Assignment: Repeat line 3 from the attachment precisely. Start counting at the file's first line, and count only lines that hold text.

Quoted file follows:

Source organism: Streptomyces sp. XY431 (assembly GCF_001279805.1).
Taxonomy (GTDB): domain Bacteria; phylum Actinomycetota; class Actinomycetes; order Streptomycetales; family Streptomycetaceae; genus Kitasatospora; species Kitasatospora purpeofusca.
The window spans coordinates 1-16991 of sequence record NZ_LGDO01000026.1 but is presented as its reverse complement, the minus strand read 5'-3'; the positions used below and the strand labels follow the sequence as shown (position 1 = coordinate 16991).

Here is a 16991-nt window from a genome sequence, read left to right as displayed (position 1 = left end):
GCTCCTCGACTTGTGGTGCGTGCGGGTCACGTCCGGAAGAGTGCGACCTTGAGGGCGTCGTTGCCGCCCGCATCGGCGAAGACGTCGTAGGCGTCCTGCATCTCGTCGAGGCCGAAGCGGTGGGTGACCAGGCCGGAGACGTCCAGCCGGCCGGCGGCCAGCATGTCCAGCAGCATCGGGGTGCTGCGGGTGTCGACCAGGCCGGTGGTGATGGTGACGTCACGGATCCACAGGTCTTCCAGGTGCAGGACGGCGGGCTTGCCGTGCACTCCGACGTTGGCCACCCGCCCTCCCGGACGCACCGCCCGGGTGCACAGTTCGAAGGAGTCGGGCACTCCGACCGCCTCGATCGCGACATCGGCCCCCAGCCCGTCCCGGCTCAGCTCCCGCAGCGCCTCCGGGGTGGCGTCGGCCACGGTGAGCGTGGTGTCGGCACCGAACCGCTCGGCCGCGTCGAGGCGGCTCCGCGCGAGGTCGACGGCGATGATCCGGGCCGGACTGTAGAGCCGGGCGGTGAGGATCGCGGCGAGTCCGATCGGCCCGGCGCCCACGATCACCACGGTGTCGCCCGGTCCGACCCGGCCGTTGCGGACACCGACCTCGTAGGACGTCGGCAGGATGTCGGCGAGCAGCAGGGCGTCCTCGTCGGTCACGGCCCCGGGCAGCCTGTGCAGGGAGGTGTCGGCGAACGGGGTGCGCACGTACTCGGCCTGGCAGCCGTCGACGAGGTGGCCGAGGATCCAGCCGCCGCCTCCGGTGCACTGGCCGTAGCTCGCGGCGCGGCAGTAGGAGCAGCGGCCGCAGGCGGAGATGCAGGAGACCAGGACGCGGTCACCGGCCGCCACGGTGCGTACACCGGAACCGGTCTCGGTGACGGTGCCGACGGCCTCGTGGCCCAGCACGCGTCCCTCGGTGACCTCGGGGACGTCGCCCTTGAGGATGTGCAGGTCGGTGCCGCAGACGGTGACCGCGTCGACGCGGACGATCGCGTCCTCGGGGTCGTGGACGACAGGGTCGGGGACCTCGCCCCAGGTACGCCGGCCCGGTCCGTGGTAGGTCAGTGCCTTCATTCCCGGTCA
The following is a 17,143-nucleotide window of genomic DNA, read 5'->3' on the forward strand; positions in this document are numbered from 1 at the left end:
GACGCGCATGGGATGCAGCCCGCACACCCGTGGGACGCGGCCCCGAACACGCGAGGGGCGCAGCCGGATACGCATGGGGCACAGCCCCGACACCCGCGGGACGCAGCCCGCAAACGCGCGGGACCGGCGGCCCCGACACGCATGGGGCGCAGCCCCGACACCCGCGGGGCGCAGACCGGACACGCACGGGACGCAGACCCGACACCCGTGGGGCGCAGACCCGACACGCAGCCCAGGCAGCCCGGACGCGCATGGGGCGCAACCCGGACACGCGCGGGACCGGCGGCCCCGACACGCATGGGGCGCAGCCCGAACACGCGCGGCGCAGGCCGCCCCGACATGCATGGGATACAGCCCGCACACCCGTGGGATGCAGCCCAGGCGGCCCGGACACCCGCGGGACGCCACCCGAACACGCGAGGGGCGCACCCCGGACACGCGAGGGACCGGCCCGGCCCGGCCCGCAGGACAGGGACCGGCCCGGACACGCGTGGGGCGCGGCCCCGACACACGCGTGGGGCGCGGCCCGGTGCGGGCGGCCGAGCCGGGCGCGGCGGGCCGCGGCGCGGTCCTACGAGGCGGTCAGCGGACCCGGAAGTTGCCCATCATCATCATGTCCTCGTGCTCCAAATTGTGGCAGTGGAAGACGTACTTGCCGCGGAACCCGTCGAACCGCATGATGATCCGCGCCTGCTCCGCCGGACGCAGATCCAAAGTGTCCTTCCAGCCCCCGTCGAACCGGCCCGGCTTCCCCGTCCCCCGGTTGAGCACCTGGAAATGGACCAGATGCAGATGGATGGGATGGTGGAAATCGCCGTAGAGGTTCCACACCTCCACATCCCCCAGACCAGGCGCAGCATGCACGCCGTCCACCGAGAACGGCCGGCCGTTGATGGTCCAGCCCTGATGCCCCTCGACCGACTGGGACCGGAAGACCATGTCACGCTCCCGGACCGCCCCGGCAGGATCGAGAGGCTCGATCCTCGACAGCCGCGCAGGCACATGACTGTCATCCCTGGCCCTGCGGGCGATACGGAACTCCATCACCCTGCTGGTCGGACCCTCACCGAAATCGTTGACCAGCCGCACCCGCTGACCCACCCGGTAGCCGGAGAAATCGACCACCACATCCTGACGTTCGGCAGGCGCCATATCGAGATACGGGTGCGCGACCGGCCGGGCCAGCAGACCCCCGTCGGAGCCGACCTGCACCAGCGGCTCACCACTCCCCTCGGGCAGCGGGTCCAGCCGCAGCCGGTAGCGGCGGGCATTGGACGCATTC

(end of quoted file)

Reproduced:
The window spans coordinates 1-16991 of sequence record NZ_LGDO01000026.1 but is presented as its reverse complement, the minus strand read 5'-3'; the positions used below and the strand labels follow the sequence as shown (position 1 = coordinate 16991).